Chris Bloomstran, chief investment officer of Semper Augustus Investments also finds Berkshire shares attractive. He said, “We still find Berkshire undervalued, but less so than in past years given the stock is up more than 50% since year-end 2020.” Bloomstran, whose firm owns shares of Berkshire believes that the shares can outperform the markets over the next 10 years.

Berkshire is a boring business

Berkshire Hathaway has made most of its money betting on established companies and not on the so-called “disruptive technologies.” During the last year’s annual day, Buffett seemed to take a swipe at investors chasing high growth industries with poor financials.

“There’s a lot more to picking stocks than figuring out what’s going to be a wonderful industry in the future,” said Buffett. He gave the example of how there were 2,000 automotive companies in the early 1990s as investors were bullish on the industry. He highlighted that by 2009, only three were left.

Looking at the sell-off in growth shares, especially the loss-making companies, Buffett seems to be having the last laugh. With the US monetary policy reverting towards normalization, value shares like Berkshire might continue to outperform in the medium to long term.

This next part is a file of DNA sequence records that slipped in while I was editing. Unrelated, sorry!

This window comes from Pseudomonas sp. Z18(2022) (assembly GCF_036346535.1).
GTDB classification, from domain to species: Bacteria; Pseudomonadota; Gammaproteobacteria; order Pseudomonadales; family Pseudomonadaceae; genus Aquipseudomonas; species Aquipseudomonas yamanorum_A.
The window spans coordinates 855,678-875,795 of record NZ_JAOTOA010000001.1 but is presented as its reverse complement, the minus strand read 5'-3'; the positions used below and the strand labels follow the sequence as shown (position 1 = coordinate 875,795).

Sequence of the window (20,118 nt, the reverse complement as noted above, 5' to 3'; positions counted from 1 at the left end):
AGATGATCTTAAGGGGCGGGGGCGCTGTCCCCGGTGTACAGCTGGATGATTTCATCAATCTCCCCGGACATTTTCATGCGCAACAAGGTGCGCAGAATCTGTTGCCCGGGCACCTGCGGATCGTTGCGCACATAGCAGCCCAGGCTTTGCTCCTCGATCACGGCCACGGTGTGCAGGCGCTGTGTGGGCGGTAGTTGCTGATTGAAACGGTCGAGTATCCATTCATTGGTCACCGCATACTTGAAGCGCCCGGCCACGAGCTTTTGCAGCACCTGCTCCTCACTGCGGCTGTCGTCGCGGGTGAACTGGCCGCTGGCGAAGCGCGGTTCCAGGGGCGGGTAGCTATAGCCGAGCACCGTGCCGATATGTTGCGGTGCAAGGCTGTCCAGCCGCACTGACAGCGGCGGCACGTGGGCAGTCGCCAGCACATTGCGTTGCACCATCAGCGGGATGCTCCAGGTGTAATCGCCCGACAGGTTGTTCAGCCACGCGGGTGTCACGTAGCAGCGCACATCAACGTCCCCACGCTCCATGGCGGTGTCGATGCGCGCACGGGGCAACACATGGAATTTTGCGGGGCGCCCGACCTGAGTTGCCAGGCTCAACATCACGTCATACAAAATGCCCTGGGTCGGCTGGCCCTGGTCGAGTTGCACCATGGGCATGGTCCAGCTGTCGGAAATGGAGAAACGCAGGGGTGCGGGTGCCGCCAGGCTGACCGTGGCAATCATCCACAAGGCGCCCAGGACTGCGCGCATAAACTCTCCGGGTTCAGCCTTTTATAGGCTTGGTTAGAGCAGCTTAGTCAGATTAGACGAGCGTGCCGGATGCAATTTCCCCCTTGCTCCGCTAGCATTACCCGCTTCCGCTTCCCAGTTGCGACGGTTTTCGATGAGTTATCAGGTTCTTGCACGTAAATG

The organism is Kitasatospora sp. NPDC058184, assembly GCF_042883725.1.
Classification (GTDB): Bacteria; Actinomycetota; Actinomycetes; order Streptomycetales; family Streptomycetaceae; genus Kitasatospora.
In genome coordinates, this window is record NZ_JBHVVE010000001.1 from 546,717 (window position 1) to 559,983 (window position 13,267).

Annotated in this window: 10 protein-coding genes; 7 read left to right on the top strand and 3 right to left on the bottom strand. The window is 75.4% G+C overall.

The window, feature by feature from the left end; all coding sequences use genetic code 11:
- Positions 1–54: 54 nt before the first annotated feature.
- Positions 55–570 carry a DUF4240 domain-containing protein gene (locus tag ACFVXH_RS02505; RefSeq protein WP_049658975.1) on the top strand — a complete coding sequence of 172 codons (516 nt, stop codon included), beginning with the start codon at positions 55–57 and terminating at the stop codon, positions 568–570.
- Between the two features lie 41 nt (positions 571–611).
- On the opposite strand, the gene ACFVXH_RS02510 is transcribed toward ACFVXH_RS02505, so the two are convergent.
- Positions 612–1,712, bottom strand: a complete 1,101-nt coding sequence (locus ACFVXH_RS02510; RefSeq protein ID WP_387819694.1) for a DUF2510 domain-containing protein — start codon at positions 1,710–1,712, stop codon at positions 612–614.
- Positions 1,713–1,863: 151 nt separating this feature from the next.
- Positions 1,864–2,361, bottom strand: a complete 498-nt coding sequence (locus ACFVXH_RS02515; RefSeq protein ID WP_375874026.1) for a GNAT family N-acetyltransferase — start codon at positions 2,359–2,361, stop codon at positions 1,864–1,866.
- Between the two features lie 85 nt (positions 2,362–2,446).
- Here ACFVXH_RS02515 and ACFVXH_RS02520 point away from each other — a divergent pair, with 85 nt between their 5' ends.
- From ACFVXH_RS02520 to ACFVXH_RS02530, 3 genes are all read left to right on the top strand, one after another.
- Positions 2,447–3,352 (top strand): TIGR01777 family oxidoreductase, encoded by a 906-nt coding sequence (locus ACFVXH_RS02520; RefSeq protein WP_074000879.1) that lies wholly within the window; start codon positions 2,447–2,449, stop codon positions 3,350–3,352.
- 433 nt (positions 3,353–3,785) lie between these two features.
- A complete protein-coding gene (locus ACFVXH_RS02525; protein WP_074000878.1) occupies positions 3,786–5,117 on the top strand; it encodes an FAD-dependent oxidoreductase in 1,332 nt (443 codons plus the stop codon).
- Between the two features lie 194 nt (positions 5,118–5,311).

All trading carries risk. Views expressed are those of the writers only. Past performance is no guarantee of future results. The opinions expressed in this Site do not constitute investment advice and independent financial advice should be sought where appropriate. This website is free for you to use but we may receive commission from the companies we feature on this site.

Mohit Oberoi author check sign Pro Investor

Mohit Oberoi is a freelance finance writer based in India. he has completed his MBA with finance as majors and also holds a CFA charter. He has over 13 years of experience in financial markets. He has been writing extensively on global markets for the last six years and has written over 6,500 articles. He mainly covers metals, electric vehicles, asset managers, and other macroeconomic news. He also loves writing on personal finance and topics related to valuation. Mohit has also written for Market Realist, The Economic Times, Wall Street Desk, and Talk Markets.